By Chuck Wilson
By Alan Scherstuhl
By Alan Scherstuhl
By Amy Nicholson
By Carolina Del Busto
By Stephanie Zacharek
By Michael Atkinson
By Calum Marsh
Southern myths rise up, then drop like flies in the enthralling documentary Moving Midway, and all because director Godfrey Cheshire's cousin is moving house. Literally.
If it were only about the mind-boggling logistics of lifting Charles Hinton Silver's antebellum ancestral home near Raleigh, North Carolina, off its august foundations—shortly to be occupied by a spanking new Target and Home Depot—and trucking it to a sylvan new site far from the jam-packed interstate, the movie would be a roaring good time, not to mention a YouTube keeper for generations of Hinton spawn to come. But Cheshire—a gifted, frequently cranky New York–based film critic and, as it turns out, an equally accomplished social historian—sees way beyond the nostalgia that the move stirs in his extended family.
Cheshire shares their regret, if not their stout belief that the house is haunted by the ghost of the family's revisionist historian, Miss Mary Hinton, a rabid Europhile whose idea of a fashion icon was Queen Victoria, and who worked tirelessly to trace a dynastic line from the Hintons to British and French nobility. But Cheshire's interest goes beyond his relatives, a cheerful lot he's clearly fond of despite their improvised vision of where they came from and who they are.
Indeed, his subject is precisely the self-aggrandizing illusions about race, class, and identity that have shaped the self-image of Southern landed gentry, stoked by Hollywood movies from Birth of a Nation through Gone With the Wind to the television series Roots. While Charlie and his perky wife Dena pack and then unpack their handsomely appointed goods and chattels, Cheshire carries out his own deft dismantling of the myths that have congealed around loaded words like "plantation" and "pure blood" among the self-styled Southern aristocracy, then redefines them within the troubled history of American slavery and race relations.
Given that sex between wealthy Southern landowners and their slaves was far more habitual than aberrant, and that Cheshire's Durham cousin Macky Alston already made the memorable 1997 documentary Family Name, about his own extended kinship network of former slaves, I have to assume it's a dramatist's instinct that makes Cheshire—who appears in the movie in the double role of loyal family member and ironic observer—come off so surprised that the Hintons have a black offshoot stemming from an ancestor's liaison with his cook. And was it really serendipity that Robert Hinton, a former black nationalist and now a history professor at NYU, fell into Cheshire's lap via a strong letter he wrote to The New York Times excoriating the black bourgeoisie?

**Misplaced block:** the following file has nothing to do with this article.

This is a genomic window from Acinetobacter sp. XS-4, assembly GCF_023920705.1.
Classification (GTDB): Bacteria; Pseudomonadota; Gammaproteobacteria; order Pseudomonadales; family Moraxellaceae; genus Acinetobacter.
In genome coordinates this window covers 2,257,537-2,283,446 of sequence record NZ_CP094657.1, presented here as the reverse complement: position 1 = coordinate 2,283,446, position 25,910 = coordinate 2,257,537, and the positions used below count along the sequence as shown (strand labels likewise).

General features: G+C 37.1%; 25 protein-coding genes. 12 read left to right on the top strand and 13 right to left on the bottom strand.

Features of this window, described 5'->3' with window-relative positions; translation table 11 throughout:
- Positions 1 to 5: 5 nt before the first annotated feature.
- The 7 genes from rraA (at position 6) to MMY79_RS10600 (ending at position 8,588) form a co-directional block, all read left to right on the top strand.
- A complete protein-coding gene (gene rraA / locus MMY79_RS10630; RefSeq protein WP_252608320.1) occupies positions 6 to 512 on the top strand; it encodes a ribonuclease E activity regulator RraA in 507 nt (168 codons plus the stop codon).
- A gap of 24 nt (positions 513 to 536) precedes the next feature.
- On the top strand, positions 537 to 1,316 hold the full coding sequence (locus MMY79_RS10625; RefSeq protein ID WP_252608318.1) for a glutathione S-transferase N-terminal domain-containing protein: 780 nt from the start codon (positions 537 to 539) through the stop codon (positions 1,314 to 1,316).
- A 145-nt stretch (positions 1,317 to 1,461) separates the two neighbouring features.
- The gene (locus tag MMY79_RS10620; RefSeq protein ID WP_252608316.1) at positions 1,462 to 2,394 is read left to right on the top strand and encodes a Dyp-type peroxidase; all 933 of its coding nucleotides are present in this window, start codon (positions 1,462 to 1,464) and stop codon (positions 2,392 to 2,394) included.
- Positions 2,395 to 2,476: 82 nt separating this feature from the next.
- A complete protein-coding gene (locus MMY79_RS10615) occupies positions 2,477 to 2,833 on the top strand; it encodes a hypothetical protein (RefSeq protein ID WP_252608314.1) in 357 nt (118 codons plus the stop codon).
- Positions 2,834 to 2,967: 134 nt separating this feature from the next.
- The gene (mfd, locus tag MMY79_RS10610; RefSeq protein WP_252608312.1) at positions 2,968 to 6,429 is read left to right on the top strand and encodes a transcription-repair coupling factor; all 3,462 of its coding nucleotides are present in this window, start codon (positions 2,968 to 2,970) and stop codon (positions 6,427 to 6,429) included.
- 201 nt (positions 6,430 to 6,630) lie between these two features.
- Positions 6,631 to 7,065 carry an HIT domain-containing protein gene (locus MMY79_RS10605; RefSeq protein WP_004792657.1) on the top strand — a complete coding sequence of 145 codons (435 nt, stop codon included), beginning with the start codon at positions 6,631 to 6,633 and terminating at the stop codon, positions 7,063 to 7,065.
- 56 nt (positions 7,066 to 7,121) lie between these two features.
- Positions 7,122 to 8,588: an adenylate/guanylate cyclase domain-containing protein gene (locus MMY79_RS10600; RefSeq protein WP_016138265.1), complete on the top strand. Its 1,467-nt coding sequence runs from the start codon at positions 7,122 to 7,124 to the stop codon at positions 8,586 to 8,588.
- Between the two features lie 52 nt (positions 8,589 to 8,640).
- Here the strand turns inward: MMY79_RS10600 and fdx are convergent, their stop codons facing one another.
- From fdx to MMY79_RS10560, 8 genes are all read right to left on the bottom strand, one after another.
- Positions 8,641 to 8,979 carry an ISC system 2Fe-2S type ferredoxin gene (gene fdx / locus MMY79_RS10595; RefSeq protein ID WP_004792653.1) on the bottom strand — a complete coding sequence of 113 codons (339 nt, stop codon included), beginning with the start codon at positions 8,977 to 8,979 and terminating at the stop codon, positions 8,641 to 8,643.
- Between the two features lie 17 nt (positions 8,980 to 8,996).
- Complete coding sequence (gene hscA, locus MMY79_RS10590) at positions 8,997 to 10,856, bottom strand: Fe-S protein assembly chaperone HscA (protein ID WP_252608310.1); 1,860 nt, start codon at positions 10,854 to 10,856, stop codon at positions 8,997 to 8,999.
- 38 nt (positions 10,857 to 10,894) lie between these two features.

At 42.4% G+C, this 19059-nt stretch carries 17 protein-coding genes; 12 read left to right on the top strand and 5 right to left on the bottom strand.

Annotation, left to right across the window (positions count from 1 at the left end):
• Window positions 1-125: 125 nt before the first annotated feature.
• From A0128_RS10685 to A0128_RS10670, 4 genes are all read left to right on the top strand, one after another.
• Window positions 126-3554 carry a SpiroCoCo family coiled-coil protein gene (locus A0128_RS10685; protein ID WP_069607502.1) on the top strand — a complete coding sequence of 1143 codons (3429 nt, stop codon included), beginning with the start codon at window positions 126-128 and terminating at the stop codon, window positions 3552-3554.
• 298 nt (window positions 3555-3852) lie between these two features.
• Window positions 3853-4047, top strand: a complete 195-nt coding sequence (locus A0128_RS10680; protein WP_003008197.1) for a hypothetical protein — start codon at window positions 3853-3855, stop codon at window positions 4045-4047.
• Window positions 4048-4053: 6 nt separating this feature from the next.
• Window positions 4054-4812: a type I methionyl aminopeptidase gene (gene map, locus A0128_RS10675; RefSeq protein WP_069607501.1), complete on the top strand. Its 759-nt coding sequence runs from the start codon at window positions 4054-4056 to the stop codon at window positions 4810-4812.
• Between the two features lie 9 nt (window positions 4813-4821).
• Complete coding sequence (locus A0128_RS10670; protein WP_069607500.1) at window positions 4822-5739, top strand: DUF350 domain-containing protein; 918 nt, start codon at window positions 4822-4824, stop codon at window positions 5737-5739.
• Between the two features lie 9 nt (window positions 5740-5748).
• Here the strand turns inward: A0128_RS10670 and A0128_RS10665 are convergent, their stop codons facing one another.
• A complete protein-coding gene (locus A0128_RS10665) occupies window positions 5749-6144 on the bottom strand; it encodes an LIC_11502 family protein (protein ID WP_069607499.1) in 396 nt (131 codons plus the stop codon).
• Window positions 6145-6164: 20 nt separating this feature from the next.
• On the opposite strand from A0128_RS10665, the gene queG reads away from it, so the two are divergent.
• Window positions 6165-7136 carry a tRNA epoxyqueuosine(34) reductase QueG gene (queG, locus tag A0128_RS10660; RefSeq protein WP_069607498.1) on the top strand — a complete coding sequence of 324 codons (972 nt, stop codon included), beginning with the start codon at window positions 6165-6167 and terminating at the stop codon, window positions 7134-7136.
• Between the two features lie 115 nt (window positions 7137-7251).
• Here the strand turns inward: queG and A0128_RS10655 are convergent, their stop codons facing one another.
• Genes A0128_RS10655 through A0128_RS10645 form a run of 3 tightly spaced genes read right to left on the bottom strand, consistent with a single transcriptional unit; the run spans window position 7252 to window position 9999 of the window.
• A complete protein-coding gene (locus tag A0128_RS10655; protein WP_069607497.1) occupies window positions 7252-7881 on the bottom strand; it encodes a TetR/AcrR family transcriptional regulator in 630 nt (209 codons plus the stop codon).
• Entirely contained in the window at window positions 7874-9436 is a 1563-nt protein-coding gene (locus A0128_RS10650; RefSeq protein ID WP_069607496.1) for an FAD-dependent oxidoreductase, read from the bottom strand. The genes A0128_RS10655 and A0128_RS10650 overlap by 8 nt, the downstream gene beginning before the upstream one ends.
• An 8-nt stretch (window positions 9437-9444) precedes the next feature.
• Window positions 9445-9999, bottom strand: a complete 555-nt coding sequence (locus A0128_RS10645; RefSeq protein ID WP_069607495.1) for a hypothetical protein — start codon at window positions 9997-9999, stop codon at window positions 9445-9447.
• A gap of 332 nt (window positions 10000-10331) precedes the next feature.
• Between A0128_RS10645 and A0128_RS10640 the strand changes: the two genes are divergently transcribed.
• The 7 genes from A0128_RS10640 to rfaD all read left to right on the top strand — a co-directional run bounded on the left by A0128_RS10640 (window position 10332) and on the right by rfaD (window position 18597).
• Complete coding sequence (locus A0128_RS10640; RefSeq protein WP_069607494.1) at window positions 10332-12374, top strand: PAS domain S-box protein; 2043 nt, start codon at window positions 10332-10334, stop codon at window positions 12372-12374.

Never mind: Robert, a descendant of slaves who took the family name, is a fascinating man who becomes the movie's ambivalent alterna-historian with an associate-producer credit. As much (one hopes) to set the cat among the pigeons as to heal old wounds, Cheshire brings Robert to dinner at Midway, and though the white Hintons smother him in Southern hospitality, which he returns with beg-to-differ civility, you can almost hear everyone walking on eggshells. The Hintons are great party-givers, and as more and more black kin show up for one reunion or another to testify to the multi-ethnic ancestry of the family—whose "pure blood" turns out to be mixed with that of Mexicans and Jews, among others—both sides remain remarkably cordial and committed to family tradition despite their radically different exposure to it.
The civility includes Cheshire, who's appalled by the tacky "Shoppes at Midway Plantation" that springs up on the land vacated by his cousins, and who rarely confronts his family directly about their selective memory. Then again, he doesn't need to, because neither his entertaining pictorial history of white paternalism nor the eloquent testimony of black historian John Hope Franklin comes close to the stuff the Hintons blurt out in this craftily edited film. Cheshire's own mother, an enchanting old dame whose wedding gown bore a striking resemblance to Scarlett O'Hara's, insists that the Civil War was fought more over states' rights than over slavery and that, in any case, slaves were well-treated; Charlie's younger brother proudly tells Cheshire that as a child he was frequently outsourced to the help, where he shared a bed with five "niggers" who were "lahk family." Another brother agrees that the Hintons are too congenitally "kahnd" to have mistreated their slaves.
Cheshire's mission is to show that slavery and its sustaining ideology were institutionally and constitutionally "unkahnd." Mission accomplished, but for all its subversive intent, the tone of Moving Midway is no more bitter or hopeless than that of the forgotten side of the family. As the house comes to rest on its new foundations, it seems to its occupants to grow lighter. The imperious ghost of Miss Mary dims, and Charlie throws one more party—a housewarming for the whole family suspended midway between the past and the future.
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